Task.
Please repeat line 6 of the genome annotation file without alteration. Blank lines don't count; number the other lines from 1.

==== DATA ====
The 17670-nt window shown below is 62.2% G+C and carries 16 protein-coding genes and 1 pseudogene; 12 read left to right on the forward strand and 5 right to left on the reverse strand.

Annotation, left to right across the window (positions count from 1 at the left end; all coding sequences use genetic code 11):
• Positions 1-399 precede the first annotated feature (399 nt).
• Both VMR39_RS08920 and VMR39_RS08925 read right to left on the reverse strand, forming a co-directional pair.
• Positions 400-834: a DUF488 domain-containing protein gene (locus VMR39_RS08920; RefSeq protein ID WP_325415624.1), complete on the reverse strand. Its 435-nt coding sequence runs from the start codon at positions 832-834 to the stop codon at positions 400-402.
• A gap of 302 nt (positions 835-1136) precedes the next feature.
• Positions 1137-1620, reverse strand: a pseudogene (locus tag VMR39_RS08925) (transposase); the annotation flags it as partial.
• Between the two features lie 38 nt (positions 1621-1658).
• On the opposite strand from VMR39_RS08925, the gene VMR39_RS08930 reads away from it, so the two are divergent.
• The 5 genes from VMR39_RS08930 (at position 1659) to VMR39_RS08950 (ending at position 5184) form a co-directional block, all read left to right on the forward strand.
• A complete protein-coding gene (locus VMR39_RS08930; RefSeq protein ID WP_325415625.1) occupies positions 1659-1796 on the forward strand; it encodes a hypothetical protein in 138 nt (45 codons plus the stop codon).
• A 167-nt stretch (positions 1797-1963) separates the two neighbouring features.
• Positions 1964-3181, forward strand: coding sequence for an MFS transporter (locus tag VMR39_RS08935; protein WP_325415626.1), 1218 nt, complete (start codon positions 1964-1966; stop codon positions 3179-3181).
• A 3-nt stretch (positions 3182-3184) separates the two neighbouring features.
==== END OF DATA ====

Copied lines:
• A gap of 302 nt (positions 835-1136) precedes the next feature.